Peter Boizot, who founded the British restaurant chain PizzaExpress, helping to shape the country’s casual dining scene, died on Dec. 5 in Peterborough, England. He was 89.
His death was confirmed by his sister and only immediate survivor, Clementine Allen.
There were few indications in Mr. Boizot’s youth that he would have a career as a restaurateur. He grew up on a diet of baked beans, chips and tomato soup, having eschewed meat, and his mother’s cooking, since he found out at age 5 where beef came from.
He first tasted pizza in December 1948 in Florence, Italy, where he lived for three months while working as an au pair.
In his memoir, “Mr. Pizza and All That Jazz” (2016), he wrote of having watched a pizza maker through a window tossing dough, a process that looked to him like a “dance.” Then he took a bite.
“It was the most appetizing thing I had ever had before,” Mr. Boizot (BOY-zoh) wrote. “In the six decades since, I must have enjoyed thousands of pizzas, but I still remember that first one.”
The death of Mr. Boizot’s father in 1964 prompted him to end his travels and return to England to be nearer his mother. He moved to the Soho neighborhood of London — where, to his dismay, there were no good pizzerias.
So he procured a pizza oven from Naples, found a mozzarella maker in England and bought an ailing restaurant called PizzaExpress, which had only an electric oven, from the widow of a film director. He paid £10 for the restaurant — the equivalent of about £162, or a little more than $200, in today’s money — and assumed £14,000 in debt.
When he opened in 1965, the slices were square and served on wax paper. Then, following the advice of a friend, he started making circular pizzas and providing cutlery.
The menu had 10 options for toppings, one with meat; Mr. Boizot, not wanting to risk the loss of business, had put his own revulsion aside and added sausage, which he selected by tasting. But he drew the line at eggs on a Fiorentina pizza.
“I didn’t want eggs on my menu — they look silly on a pizza, the smell is atrocious, and who wants a fetus for their tea?” he explained in his book, using a British term for meal.
He later began importing Peroni Nastro Azzurro beer and wine from the Frescobaldi family, whom he had met at a beach when he accidentally tripped over one of their children.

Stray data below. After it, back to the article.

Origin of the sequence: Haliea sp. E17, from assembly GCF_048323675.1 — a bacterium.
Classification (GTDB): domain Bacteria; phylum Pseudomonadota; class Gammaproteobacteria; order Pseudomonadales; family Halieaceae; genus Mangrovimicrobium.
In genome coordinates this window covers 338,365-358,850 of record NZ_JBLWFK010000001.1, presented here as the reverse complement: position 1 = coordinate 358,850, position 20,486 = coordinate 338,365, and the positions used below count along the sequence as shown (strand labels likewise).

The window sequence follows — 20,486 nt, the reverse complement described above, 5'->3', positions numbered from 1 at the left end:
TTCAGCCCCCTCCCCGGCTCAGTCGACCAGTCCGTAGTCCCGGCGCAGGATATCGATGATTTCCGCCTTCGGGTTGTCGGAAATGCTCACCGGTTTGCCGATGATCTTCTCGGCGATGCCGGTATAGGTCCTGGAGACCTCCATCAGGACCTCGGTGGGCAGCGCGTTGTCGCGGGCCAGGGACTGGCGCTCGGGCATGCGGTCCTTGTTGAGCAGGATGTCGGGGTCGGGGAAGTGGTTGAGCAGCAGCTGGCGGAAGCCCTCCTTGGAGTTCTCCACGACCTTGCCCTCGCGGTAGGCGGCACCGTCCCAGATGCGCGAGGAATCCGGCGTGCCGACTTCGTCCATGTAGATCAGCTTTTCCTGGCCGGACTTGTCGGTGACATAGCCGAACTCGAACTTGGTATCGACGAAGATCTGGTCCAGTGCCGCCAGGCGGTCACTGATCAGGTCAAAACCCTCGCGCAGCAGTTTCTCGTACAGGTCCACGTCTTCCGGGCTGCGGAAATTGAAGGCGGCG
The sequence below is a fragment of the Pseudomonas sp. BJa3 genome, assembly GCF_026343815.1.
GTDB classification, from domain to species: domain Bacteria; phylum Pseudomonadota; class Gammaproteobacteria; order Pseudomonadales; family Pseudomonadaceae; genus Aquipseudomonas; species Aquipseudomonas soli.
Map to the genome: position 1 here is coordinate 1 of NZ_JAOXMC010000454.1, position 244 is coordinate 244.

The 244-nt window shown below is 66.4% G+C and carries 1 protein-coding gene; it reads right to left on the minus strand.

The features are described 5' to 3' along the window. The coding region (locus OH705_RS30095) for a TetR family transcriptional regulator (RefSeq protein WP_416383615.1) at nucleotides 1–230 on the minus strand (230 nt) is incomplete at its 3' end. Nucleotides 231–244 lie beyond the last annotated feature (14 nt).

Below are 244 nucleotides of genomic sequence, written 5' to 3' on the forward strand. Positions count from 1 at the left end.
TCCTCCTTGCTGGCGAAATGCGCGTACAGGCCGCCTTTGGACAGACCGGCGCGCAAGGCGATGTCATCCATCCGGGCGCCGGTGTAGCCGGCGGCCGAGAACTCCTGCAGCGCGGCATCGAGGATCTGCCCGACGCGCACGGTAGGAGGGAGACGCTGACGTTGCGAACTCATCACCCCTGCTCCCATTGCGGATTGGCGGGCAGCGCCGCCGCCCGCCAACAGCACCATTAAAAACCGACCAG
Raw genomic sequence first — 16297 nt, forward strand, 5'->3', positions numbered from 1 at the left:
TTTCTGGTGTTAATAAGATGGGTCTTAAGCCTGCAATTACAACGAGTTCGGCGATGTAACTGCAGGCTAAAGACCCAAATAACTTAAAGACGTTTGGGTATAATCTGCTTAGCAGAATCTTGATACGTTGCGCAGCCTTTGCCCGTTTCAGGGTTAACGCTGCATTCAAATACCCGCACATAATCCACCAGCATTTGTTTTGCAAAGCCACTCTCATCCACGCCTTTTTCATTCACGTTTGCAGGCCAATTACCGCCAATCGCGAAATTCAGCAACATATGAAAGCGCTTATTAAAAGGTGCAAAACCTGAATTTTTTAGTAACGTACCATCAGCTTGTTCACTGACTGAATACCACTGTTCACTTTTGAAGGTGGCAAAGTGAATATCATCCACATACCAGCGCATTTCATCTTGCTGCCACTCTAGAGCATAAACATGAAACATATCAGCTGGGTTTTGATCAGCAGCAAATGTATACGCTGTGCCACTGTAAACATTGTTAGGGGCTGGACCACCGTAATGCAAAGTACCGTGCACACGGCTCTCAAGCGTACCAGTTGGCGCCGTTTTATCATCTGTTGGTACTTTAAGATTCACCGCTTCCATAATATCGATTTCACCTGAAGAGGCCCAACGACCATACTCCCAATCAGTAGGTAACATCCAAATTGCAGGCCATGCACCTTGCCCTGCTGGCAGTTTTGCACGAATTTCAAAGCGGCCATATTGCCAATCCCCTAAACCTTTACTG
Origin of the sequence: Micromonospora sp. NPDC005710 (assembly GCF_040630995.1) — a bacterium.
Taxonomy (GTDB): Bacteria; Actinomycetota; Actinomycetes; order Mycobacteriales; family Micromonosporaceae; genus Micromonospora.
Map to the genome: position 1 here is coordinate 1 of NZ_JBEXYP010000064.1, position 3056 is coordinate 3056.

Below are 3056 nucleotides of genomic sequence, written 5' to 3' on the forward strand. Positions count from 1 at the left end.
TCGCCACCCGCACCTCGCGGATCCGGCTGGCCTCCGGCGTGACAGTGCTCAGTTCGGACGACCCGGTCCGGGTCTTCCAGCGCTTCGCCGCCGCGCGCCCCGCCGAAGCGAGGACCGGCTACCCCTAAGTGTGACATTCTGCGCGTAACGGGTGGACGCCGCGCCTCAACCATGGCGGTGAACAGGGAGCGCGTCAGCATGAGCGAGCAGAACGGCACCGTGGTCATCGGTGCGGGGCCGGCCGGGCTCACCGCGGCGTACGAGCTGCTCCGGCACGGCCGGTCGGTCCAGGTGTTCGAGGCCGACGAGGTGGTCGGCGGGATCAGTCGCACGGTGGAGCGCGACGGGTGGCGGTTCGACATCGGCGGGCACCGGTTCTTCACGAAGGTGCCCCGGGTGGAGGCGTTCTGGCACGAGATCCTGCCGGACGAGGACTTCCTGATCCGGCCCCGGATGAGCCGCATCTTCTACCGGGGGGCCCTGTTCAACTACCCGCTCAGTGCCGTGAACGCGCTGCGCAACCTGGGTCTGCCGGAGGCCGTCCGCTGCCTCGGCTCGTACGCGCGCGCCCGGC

In 1967 he opened a second location near the British Museum, enlisting the designer Enzo Apicella. The layout of this restaurant, with an open kitchen, minimalist décor and a red counter snaking around the room, became a template as the chain expanded, spawning franchises across the country and then the world. There are now more than 600 restaurants in 13 countries in Europe, Asia and the Middle East.
He turned one of them, on Dean Street in London, into a jazz club.
He also bought Kettner’s Townhouse, a favorite haunt of celebrities, and started the Soho Jazz Festival, which ran for 16 years until 2002.
Mr. Boizot “revolutionized the U.K. restaurant scene,” PizzaExpress said in a statement, “forever bringing casual dining to the high street.”
Peter James Boizot was born on Nov. 16, 1929, in Peterborough to Gaston and Susannah (Culshaw) Boizot. His mother was a homemaker, his father an insurance inspector. He attended the King’s School in Peterborough on a choral scholarship and developed a love for grass hockey, which he continued to play for the rest of his life.
After finishing his national service in Egypt and earning a history degree at Cambridge University, Mr. Boizot worked as a traveling toy salesman in Britain and then joined the crew of a ship that sailed regularly to Paris, where he explored the jazz scene.
In his mid-20s he hitchhiked to Rome, where he sold trinkets from a handcart, including what he said were horseshoes belonging to Julius Caesar. The souvenirs caught the attention of some Associated Press journalists, who wrote an article about the dubious origins of the footwear — and Mr. Boizot ended up being hired as a clerk in the Associated Press newsroom. Before long, he set off for Frankfurt to work for a book distributor, traveling around Europe to sell books to soldiers at American Army bases.
After his success with PizzaExpress, Mr. Boizot focused his efforts on rejuvenating Peterborough, starting with the renovation of a hotel by the city’s railway station. He liked the place so much that he moved in, along with two cats, Moët and Chandon. He also bought a new roof for Peterborough Cathedral and purchased a hockey pitch for his alma mater.
A series of unprofitable ventures followed, including a magazine, an arts center, a champagne called Boizot and bottled water called Pierre Boizeau. He funneled £1 million of his own money each year into the soccer club Peterborough United, which he once owned.
Even in his 80s, he considered starting another venture: a chain of vegetarian restaurants.
As he noted in his book, “I make decisions with my gut and, fortunately for me, my gut has been good to me over the years.”
Mr. Boizot led two unsuccessful bids for office as a member of the Liberal Party and was made a Member of the Order of the British Empire in 1986, in recognition of his political and public service. He was also made a knight in Italy for raising more than two million pounds for the Venice in Peril Fund through sales of the Veneziana pizza at his restaurants.
In 1993, Mr. Boizot sold PizzaExpress, garnering about £35 million — the equivalent of about £58 million, or $73 million, in 2018. He remained president until his death.
Although he was proud of his success, he also admitted to some insecurity. He said that he never opened a PizzaExpress in Peterborough because it had a strong Italian population and he feared those diners would think his dishes were not up to scratch.
“Although I was proud of the food we made,” he wrote, “I never ate a pizza in a PizzaExpress restaurant that was as good as a pizza I ate in Italy.”